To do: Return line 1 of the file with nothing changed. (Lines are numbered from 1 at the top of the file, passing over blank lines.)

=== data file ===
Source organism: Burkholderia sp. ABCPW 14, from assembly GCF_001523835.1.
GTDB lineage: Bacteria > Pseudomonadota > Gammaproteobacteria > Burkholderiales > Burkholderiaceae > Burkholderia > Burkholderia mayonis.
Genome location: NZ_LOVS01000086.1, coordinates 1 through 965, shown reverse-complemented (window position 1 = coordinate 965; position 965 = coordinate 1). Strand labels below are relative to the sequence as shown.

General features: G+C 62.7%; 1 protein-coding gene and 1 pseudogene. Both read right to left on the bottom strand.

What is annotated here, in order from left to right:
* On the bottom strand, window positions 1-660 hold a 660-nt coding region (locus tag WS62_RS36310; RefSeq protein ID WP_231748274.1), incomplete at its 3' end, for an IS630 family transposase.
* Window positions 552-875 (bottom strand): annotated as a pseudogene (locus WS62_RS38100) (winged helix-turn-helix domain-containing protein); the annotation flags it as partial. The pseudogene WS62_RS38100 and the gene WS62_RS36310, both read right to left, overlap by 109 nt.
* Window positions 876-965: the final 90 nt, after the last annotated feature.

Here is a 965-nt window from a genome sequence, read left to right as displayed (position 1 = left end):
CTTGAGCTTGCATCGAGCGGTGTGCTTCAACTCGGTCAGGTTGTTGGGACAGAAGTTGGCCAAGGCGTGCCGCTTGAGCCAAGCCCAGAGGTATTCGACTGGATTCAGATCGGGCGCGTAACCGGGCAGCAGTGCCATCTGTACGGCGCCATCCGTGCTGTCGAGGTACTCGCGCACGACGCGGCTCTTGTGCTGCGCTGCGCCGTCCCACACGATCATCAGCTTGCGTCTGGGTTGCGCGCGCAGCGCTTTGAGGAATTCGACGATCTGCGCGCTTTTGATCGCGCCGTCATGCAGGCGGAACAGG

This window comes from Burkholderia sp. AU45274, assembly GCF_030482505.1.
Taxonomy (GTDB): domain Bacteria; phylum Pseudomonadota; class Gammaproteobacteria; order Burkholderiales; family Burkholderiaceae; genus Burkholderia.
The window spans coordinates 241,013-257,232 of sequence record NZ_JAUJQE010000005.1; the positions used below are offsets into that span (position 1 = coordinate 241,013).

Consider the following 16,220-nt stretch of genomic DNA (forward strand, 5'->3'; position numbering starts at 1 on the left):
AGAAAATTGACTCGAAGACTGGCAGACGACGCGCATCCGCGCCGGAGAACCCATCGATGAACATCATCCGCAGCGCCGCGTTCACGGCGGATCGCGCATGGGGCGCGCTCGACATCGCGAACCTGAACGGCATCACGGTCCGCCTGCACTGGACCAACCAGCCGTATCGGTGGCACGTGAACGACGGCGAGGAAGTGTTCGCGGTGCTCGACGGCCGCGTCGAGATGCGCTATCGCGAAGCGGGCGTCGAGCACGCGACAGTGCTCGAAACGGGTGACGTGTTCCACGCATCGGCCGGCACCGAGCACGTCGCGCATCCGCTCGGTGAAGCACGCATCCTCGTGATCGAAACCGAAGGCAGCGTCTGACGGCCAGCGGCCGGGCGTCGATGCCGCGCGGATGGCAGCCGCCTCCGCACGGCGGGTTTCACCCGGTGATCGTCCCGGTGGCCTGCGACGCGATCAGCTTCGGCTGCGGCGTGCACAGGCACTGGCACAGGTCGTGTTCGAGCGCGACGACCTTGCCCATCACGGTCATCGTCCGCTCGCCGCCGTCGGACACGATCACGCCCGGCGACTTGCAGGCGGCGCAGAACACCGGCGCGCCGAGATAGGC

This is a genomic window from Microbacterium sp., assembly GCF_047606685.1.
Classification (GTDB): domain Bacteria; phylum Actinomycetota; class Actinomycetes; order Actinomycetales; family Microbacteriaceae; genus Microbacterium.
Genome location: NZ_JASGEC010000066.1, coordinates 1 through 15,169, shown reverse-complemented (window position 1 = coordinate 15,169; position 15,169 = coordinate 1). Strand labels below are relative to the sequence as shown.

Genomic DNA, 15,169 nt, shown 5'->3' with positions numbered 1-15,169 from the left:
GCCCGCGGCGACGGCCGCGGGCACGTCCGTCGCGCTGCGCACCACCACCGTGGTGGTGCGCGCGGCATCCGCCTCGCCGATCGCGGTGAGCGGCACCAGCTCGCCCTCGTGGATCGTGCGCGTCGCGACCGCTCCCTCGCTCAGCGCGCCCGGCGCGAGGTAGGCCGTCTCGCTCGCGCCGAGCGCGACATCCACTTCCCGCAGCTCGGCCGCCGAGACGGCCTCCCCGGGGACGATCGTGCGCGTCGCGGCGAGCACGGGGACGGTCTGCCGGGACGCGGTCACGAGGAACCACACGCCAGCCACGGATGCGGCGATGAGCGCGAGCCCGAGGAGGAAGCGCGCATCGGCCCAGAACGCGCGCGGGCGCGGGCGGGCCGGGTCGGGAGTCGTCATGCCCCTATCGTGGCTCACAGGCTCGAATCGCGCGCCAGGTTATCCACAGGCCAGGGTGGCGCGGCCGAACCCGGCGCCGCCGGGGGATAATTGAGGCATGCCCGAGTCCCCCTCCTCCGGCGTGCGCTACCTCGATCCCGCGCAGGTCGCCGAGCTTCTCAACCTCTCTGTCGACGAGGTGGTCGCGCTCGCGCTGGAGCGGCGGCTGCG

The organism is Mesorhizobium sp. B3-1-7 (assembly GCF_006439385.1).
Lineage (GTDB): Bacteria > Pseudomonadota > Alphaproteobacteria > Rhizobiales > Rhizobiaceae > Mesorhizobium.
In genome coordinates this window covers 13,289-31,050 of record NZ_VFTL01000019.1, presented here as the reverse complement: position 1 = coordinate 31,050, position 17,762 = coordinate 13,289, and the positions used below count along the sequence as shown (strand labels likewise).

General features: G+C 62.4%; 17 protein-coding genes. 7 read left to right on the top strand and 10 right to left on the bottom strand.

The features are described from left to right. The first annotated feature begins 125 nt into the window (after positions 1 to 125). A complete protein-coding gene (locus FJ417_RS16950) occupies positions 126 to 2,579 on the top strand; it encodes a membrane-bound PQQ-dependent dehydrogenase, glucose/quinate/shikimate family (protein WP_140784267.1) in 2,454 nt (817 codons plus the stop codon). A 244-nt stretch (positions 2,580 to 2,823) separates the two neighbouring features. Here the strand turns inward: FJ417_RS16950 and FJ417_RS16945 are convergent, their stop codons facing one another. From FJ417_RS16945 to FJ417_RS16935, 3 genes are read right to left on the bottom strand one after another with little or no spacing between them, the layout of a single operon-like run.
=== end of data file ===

Source organism: Burkholderia sp. ABCPW 14, from assembly GCF_001523835.1.